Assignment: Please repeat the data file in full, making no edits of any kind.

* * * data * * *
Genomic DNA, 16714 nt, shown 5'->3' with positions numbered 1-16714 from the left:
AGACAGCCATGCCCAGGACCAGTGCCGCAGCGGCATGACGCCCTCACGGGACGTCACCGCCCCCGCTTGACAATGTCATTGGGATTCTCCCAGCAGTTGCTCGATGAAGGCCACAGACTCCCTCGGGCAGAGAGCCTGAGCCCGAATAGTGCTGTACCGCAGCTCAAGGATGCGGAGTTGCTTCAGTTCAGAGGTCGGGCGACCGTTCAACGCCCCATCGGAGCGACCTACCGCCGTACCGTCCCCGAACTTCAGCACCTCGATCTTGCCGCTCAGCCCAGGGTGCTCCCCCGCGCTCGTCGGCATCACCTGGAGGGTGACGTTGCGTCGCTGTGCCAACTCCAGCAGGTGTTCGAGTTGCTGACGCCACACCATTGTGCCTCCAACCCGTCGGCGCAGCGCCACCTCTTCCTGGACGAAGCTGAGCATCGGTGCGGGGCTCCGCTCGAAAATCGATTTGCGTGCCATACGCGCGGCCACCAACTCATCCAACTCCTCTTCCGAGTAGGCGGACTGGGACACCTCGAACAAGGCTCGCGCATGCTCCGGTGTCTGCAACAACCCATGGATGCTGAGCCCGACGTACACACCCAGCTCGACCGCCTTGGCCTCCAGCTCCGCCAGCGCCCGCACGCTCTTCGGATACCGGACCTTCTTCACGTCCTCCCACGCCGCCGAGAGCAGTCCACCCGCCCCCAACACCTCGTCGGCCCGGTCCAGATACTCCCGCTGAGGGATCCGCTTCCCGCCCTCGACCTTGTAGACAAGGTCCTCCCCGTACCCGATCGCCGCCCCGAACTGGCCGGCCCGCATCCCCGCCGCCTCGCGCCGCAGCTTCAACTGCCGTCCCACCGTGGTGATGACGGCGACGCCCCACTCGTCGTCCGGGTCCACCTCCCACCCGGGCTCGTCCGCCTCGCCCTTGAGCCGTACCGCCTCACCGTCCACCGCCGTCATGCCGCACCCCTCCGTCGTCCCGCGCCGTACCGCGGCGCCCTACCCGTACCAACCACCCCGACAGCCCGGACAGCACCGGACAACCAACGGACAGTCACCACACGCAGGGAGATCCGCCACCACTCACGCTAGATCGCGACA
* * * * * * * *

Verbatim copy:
Genomic DNA, 16714 nt, shown 5'->3' with positions numbered 1-16714 from the left:
AGACAGCCATGCCCAGGACCAGTGCCGCAGCGGCATGACGCCCTCACGGGACGTCACCGCCCCCGCTTGACAATGTCATTGGGATTCTCCCAGCAGTTGCTCGATGAAGGCCACAGACTCCCTCGGGCAGAGAGCCTGAGCCCGAATAGTGCTGTACCGCAGCTCAAGGATGCGGAGTTGCTTCAGTTCAGAGGTCGGGCGACCGTTCAACGCCCCATCGGAGCGACCTACCGCCGTACCGTCCCCGAACTTCAGCACCTCGATCTTGCCGCTCAGCCCAGGGTGCTCCCCCGCGCTCGTCGGCATCACCTGGAGGGTGACGTTGCGTCGCTGTGCCAACTCCAGCAGGTGTTCGAGTTGCTGACGCCACACCATTGTGCCTCCAACCCGTCGGCGCAGCGCCACCTCTTCCTGGACGAAGCTGAGCATCGGTGCGGGGCTCCGCTCGAAAATCGATTTGCGTGCCATACGCGCGGCCACCAACTCATCCAACTCCTCTTCCGAGTAGGCGGACTGGGACACCTCGAACAAGGCTCGCGCATGCTCCGGTGTCTGCAACAACCCATGGATGCTGAGCCCGACGTACACACCCAGCTCGACCGCCTTGGCCTCCAGCTCCGCCAGCGCCCGCACGCTCTTCGGATACCGGACCTTCTTCACGTCCTCCCACGCCGCCGAGAGCAGTCCACCCGCCCCCAACACCTCGTCGGCCCGGTCCAGATACTCCCGCTGAGGGATCCGCTTCCCGCCCTCGACCTTGTAGACAAGGTCCTCCCCGTACCCGATCGCCGCCCCGAACTGGCCGGCCCGCATCCCCGCCGCCTCGCGCCGCAGCTTCAACTGCCGTCCCACCGTGGTGATGACGGCGACGCCCCACTCGTCGTCCGGGTCCACCTCCCACCCGGGCTCGTCCGCCTCGCCCTTGAGCCGTACCGCCTCACCGTCCACCGCCGTCATGCCGCACCCCTCCGTCGTCCCGCGCCGTACCGCGGCGCCCTACCCGTACCAACCACCCCGACAGCCCGGACAGCACCGGACAACCAACGGACAGTCACCACACGCAGGGAGATCCGCCACCACTCACGCTAGATCGCGACA